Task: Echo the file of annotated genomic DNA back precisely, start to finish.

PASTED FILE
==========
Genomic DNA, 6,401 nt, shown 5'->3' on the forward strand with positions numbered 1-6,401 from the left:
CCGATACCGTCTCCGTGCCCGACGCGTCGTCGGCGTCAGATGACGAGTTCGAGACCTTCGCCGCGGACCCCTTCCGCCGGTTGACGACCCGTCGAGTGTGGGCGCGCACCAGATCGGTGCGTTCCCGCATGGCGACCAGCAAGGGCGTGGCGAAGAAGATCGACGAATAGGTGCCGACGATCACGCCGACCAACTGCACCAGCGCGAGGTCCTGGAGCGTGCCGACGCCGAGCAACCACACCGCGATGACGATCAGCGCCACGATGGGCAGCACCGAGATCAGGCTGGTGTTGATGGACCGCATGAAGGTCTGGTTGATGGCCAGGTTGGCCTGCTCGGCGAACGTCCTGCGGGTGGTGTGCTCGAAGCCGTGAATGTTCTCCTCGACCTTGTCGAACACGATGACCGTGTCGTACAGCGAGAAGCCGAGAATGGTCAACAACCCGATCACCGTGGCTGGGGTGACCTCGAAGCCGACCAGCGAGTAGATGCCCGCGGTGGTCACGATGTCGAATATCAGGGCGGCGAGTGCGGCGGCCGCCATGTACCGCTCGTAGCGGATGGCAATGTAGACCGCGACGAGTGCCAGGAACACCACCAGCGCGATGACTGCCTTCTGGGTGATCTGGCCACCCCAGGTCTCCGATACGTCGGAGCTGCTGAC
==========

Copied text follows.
Genomic DNA, 6,401 nt, shown 5'->3' on the forward strand with positions numbered 1-6,401 from the left:
CCGATACCGTCTCCGTGCCCGACGCGTCGTCGGCGTCAGATGACGAGTTCGAGACCTTCGCCGCGGACCCCTTCCGCCGGTTGACGACCCGTCGAGTGTGGGCGCGCACCAGATCGGTGCGTTCCCGCATGGCGACCAGCAAGGGCGTGGCGAAGAAGATCGACGAATAGGTGCCGACGATCACGCCGACCAACTGCACCAGCGCGAGGTCCTGGAGCGTGCCGACGCCGAGCAACCACACCGCGATGACGATCAGCGCCACGATGGGCAGCACCGAGATCAGGCTGGTGTTGATGGACCGCATGAAGGTCTGGTTGATGGCCAGGTTGGCCTGCTCGGCGAACGTCCTGCGGGTGGTGTGCTCGAAGCCGTGAATGTTCTCCTCGACCTTGTCGAACACGATGACCGTGTCGTACAGCGAGAAGCCGAGAATGGTCAACAACCCGATCACCGTGGCTGGGGTGACCTCGAAGCCGACCAGCGAGTAGATGCCCGCGGTGGTCACGATGTCGAATATCAGGGCGGCGAGTGCGGCGGCCGCCATGTACCGCTCGTAGCGGATGGCAATGTAGACCGCGACGAGTGCCAGGAACACCACCAGCGCGATGACTGCCTTCTGGGTGATCTGGCCACCCCAGGTCTCCGATACGTCGGAGCTGCTGAC